> The diminutive of Bratr in Czech is Bratr^i'k (i'm pretty
              > sure) and Bratri'k or Bratri'c^ek in Slovak, but I think I
              > have heard the term Bratko as well, and that would have
              > been from the old timers.
              >
              > Joe
            • Paul Sabol
              I need some assistance with surnames in Slovakia. I m almost 100% certain my g-g-grandmother was Maria Fecso who married Andrej Sabol back in the old country
              Message 6 of 12 , Jun 4, 2009
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                I need some assistance with surnames in Slovakia. I'm almost 100% certain my g-g-grandmother was Maria Fecso who married Andrej Sabol back in the old country (Sosujfalu). Her father was Mathias Fecso according to the local parish register.

                Two of their sons, John and Andrew (Americanized spelling) immigrated to America in 1885. Fast forward to 1914 and Andrew dies in Yonkers, NY. On the death certificate it lists his mother's maiden name as Maria Mathias.

                Did the Slovak culture do anything weird with female surnames where Maria might have been born a Fecso but carried her father's name as her maiden name?

                If I didn't explain it well let me know and I'll try again.
              • Michael Mojher
                Paul, The use of an alias name occurs in Slovak records. Mathias is Latin for Matthew. Female names always end with ova in Slovakia. To have it become
                Message 7 of 12 , Jun 4, 2009
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                  Paul,
                  The use of an "alias" name occurs in Slovak records.
                  Mathias is Latin for Matthew. Female names always end with "ova" in Slovakia. To have it become Mathias in America seems to indicated the change was made here. Mathias happens to be the given name of her father, as you saw. How alias names were chosen I have not discovered.
                  What is an Alias?
                  Alias or aka or nickname appears sometimes with individuals, mostly male, in church records and other documents. The main reason for someone to have an alias appears to be the need of community to tell apart several families with the same surname. Alias was always given to a person or family by the community there were living in. However, there are also instances, where someone was alone with his surname, but still had an alias. He probably brought it from another place when he married into a new community or was it given to him for some other reasons. Very often it is not possible to explain the meaning of an alias.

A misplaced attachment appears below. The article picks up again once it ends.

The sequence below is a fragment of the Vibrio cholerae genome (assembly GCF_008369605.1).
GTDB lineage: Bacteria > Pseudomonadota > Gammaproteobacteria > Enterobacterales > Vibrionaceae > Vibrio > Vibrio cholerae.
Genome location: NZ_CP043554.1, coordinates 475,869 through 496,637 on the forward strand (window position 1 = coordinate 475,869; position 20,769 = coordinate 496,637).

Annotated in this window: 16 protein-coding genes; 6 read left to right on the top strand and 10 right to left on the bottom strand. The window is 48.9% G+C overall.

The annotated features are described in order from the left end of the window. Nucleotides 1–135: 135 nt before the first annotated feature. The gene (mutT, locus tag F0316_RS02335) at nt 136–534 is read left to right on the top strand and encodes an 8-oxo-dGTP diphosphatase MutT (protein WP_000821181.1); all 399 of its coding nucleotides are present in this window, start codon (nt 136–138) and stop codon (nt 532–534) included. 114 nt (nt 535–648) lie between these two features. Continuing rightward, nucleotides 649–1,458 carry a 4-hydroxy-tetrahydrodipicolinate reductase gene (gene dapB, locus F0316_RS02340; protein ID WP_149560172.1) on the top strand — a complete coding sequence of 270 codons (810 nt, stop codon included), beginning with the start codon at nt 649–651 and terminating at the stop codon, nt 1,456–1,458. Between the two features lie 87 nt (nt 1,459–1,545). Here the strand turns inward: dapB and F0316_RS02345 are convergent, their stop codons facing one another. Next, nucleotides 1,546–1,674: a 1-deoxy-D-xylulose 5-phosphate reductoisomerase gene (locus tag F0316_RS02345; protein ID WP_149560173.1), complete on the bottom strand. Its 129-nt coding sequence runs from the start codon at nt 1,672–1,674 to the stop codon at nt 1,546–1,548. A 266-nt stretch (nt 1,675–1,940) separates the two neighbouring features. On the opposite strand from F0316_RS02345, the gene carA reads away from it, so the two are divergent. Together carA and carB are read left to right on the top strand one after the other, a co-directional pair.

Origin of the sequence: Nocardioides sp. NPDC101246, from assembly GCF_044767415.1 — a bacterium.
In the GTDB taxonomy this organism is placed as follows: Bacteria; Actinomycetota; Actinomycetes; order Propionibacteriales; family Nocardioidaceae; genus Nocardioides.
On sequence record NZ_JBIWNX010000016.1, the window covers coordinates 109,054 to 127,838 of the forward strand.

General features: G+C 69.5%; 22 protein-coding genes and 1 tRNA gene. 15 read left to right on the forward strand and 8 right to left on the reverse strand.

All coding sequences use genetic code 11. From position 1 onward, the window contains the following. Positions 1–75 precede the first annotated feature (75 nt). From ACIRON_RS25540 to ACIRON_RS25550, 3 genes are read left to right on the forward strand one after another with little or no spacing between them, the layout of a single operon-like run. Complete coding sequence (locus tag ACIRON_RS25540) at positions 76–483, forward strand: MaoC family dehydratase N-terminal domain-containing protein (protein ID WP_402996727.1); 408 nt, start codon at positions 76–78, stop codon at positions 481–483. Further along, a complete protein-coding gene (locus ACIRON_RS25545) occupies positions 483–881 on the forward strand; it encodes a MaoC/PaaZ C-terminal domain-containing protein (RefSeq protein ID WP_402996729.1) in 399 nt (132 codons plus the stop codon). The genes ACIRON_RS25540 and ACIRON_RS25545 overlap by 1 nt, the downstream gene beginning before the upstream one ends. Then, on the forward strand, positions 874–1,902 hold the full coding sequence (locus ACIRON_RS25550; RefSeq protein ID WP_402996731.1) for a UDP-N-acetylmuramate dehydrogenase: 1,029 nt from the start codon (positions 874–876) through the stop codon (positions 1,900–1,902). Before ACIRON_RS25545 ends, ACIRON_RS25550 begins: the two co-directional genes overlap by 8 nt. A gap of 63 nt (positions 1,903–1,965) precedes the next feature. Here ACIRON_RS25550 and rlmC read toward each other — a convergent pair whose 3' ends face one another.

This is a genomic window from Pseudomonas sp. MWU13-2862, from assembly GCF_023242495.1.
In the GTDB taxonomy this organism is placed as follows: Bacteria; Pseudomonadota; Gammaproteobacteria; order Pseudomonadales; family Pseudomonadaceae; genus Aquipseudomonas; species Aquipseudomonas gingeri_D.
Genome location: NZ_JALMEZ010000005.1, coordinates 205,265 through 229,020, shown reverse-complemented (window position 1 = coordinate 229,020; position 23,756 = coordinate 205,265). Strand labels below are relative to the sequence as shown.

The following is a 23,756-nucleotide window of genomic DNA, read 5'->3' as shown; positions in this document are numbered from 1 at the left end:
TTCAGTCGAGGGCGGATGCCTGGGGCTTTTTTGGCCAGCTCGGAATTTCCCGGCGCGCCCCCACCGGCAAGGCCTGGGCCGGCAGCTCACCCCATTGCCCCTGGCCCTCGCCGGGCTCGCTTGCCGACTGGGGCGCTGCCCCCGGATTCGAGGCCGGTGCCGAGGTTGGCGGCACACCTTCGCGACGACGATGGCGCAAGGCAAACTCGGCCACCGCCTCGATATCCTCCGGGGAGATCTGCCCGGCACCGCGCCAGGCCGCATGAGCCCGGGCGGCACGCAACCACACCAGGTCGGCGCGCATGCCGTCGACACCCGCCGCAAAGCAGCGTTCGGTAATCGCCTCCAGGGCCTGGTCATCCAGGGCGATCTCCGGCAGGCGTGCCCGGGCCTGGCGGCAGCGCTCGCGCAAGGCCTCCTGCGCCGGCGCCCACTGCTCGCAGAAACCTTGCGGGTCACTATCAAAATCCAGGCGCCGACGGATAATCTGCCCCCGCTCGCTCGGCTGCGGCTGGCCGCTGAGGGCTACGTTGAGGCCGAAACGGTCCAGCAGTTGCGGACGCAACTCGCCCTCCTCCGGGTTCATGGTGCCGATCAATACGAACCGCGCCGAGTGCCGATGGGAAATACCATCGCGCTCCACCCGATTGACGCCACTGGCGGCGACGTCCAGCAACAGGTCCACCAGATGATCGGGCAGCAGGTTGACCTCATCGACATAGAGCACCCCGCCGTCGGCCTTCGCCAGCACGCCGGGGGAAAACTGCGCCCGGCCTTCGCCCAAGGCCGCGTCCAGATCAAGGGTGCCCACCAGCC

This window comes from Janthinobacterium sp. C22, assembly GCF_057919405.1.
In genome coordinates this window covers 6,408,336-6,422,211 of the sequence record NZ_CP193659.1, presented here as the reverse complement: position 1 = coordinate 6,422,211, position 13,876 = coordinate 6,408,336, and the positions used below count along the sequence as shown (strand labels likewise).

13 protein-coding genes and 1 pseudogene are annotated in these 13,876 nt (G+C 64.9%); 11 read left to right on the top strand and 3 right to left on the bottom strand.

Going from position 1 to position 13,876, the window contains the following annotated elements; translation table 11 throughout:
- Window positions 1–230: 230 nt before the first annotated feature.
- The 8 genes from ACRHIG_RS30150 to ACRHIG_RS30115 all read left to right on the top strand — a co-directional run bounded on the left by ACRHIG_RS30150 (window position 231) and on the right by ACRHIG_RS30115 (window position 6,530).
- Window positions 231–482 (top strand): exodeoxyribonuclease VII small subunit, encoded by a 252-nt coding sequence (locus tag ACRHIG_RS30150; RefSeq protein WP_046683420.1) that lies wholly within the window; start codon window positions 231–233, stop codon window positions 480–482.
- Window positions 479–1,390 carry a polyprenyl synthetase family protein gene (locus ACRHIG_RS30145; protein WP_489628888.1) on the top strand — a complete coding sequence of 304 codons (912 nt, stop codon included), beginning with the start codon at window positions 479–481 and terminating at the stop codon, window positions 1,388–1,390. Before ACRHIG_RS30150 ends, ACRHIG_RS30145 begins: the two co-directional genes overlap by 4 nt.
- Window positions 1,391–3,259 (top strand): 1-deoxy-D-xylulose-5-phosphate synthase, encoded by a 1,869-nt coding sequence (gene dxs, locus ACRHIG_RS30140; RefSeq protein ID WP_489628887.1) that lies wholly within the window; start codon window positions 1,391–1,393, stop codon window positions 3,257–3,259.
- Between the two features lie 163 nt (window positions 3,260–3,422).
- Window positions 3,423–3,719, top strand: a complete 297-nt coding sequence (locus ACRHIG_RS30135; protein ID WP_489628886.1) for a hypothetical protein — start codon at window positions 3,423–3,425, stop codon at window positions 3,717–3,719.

In my recent research I came across a Roman Catholic parish of Kysucke Nove Mesto, where there were very many aliases used. I found this so interesting that I transcribed some of them. From the research point of view this parish is also interesting because it is very hard to figure out, when one name is an alias and the other is a regular surname and vice versa. Several aliases namely gradually changed into regular surnames. Names and aliases are written as found in the Church records from 1880 till 1895.
                  There is a thread at Ancestry.com on Slovak alias names. If you care to read that discussion go to - http://boards.ancestry.com/localities.ceeurope.slovakia.general/1749.1/mb.ashx


                  From: Paul Sabol
                  Sent: Thursday, June 04, 2009 4:50 PM
                  To: SLOVAK-ROOTS@yahoogroups.com
                  Subject: [S-R] Surname help






                  I need some assistance with surnames in Slovakia. I'm almost 100% certain my g-g-grandmother was Maria Fecso who married Andrej Sabol back in the old country (Sosujfalu). Her father was Mathias Fecso according to the local parish register.

                  Two of their sons, John and Andrew (Americanized spelling) immigrated to America in 1885. Fast forward to 1914 and Andrew dies in Yonkers, NY. On the death certificate it lists his mother's maiden name as Maria Mathias.

                  Did the Slovak culture do anything weird with female surnames where Maria might have been born a Fecso but carried her father's name as her maiden name?

                  If I didn't explain it well let me know and I'll try again.